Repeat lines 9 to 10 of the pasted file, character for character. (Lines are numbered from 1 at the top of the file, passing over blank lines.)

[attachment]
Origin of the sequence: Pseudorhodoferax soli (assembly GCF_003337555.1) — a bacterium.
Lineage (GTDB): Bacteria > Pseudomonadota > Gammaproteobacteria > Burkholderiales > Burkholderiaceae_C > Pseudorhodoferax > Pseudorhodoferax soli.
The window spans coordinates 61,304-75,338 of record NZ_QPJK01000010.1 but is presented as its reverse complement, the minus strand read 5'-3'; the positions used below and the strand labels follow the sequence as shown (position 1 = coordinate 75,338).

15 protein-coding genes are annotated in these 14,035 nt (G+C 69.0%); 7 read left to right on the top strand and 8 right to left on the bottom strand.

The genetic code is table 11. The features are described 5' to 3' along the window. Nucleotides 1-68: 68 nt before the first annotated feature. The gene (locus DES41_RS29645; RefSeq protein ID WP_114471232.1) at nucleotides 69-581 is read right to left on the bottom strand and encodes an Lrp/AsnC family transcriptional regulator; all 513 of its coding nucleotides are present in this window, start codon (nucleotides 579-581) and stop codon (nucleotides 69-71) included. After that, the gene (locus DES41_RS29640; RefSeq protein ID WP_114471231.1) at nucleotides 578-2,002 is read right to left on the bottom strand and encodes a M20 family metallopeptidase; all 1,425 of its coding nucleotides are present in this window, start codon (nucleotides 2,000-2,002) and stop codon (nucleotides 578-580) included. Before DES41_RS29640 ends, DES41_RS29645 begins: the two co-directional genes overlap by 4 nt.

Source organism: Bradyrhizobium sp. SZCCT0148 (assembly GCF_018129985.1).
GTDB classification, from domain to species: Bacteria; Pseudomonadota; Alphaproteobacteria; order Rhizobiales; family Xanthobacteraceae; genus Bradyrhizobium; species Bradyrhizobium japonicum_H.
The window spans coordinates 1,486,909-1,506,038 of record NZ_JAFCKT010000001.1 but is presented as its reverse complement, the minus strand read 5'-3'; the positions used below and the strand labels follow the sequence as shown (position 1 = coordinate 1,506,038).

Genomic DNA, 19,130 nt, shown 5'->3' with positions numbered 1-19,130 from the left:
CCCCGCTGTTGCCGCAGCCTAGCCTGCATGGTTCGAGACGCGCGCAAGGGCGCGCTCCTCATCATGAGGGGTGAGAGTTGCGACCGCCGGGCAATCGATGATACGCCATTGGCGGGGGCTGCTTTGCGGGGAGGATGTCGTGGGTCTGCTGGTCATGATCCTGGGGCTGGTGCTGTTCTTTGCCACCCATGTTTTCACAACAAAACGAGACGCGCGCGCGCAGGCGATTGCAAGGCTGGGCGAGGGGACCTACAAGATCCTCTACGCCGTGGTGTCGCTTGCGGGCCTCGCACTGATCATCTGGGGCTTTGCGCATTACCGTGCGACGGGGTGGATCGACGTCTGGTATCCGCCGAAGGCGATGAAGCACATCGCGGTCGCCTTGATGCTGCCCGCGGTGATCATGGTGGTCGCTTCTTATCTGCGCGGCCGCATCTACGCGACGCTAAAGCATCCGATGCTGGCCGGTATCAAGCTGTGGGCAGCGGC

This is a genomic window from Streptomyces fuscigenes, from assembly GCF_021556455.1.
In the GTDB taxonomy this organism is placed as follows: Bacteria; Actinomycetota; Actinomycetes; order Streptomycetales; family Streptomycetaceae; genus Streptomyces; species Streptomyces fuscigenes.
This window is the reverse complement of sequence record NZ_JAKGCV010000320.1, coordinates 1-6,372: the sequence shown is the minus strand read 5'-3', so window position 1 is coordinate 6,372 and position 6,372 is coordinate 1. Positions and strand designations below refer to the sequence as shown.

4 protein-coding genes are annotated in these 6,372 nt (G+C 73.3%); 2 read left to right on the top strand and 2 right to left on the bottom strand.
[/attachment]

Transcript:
Genomic DNA, 19,130 nt, shown 5'->3' with positions numbered 1-19,130 from the left:
CCCCGCTGTTGCCGCAGCCTAGCCTGCATGGTTCGAGACGCGCGCAAGGGCGCGCTCCTCATCATGAGGGGTGAGAGTTGCGACCGCCGGGCAATCGATGATACGCCATTGGCGGGGGCTGCTTTGCGGGGAGGATGTCGTGGGTCTGCTGGTCATGATCCTGGGGCTGGTGCTGTTCTTTGCCACCCATGTTTTCACAACAAAACGAGACGCGCGCGCGCAGGCGATTGCAAGGCTGGGCGAGGGGACCTACAAGATCCTCTACGCCGTGGTGTCGCTTGCGGGCCTCGCACTGATCATCTGGGGCTTTGCGCATTACCGTGCGACGGGGTGGATCGACGTCTGGTATCCGCCGAAGGCGATGAAGCACATCGCGGTCGCCTTGATGCTGCCCGCGGTGATCATGGTGGTCGCTTCTTATCTGCGCGGCCGCATCTACGCGACGCTAAAGCATCCGATGCTGGCCGGTATCAAGCTGTGGGCAGCGGC